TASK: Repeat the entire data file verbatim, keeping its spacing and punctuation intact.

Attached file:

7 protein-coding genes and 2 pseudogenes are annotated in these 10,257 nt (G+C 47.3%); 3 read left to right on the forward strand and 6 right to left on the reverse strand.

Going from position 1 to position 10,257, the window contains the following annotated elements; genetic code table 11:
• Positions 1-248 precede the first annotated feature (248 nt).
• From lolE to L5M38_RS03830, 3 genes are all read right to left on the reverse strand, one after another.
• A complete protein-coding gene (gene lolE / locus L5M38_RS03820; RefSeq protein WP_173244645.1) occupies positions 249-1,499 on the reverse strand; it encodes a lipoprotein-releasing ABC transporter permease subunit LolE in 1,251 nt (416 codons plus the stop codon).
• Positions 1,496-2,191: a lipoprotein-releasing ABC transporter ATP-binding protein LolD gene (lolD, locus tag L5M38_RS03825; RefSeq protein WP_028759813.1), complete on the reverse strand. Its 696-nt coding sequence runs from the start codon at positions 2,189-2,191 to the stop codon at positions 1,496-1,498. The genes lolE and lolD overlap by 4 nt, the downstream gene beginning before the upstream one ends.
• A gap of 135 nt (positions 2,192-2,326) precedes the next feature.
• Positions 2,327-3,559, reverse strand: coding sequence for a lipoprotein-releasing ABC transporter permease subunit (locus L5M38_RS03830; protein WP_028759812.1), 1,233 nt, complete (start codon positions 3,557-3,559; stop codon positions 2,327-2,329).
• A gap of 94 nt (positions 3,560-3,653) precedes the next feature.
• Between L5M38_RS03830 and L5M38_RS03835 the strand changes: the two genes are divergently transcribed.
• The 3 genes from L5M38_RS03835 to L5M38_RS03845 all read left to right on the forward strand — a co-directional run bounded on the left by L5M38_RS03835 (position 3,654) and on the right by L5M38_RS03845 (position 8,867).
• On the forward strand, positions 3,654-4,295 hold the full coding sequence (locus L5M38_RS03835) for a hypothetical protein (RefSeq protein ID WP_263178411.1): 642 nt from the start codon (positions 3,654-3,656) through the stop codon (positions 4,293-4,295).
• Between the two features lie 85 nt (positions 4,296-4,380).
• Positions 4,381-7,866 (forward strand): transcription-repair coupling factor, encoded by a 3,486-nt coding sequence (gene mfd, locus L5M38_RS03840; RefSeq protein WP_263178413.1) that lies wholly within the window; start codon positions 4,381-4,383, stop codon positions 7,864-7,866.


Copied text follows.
7 protein-coding genes and 2 pseudogenes are annotated in these 10,257 nt (G+C 47.3%); 3 read left to right on the forward strand and 6 right to left on the reverse strand.

Going from position 1 to position 10,257, the window contains the following annotated elements; genetic code table 11:
• Positions 1-248 precede the first annotated feature (248 nt).
• From lolE to L5M38_RS03830, 3 genes are all read right to left on the reverse strand, one after another.
• A complete protein-coding gene (gene lolE / locus L5M38_RS03820; RefSeq protein WP_173244645.1) occupies positions 249-1,499 on the reverse strand; it encodes a lipoprotein-releasing ABC transporter permease subunit LolE in 1,251 nt (416 codons plus the stop codon).
• Positions 1,496-2,191: a lipoprotein-releasing ABC transporter ATP-binding protein LolD gene (lolD, locus tag L5M38_RS03825; RefSeq protein WP_028759813.1), complete on the reverse strand. Its 696-nt coding sequence runs from the start codon at positions 2,189-2,191 to the stop codon at positions 1,496-1,498. The genes lolE and lolD overlap by 4 nt, the downstream gene beginning before the upstream one ends.
• A gap of 135 nt (positions 2,192-2,326) precedes the next feature.
• Positions 2,327-3,559, reverse strand: coding sequence for a lipoprotein-releasing ABC transporter permease subunit (locus L5M38_RS03830; protein WP_028759812.1), 1,233 nt, complete (start codon positions 3,557-3,559; stop codon positions 2,327-2,329).
• A gap of 94 nt (positions 3,560-3,653) precedes the next feature.
• Between L5M38_RS03830 and L5M38_RS03835 the strand changes: the two genes are divergently transcribed.
• The 3 genes from L5M38_RS03835 to L5M38_RS03845 all read left to right on the forward strand — a co-directional run bounded on the left by L5M38_RS03835 (position 3,654) and on the right by L5M38_RS03845 (position 8,867).
• On the forward strand, positions 3,654-4,295 hold the full coding sequence (locus L5M38_RS03835) for a hypothetical protein (RefSeq protein ID WP_263178411.1): 642 nt from the start codon (positions 3,654-3,656) through the stop codon (positions 4,293-4,295).
• Between the two features lie 85 nt (positions 4,296-4,380).
• Positions 4,381-7,866 (forward strand): transcription-repair coupling factor, encoded by a 3,486-nt coding sequence (gene mfd, locus L5M38_RS03840; RefSeq protein WP_263178413.1) that lies wholly within the window; start codon positions 4,381-4,383, stop codon positions 7,864-7,866.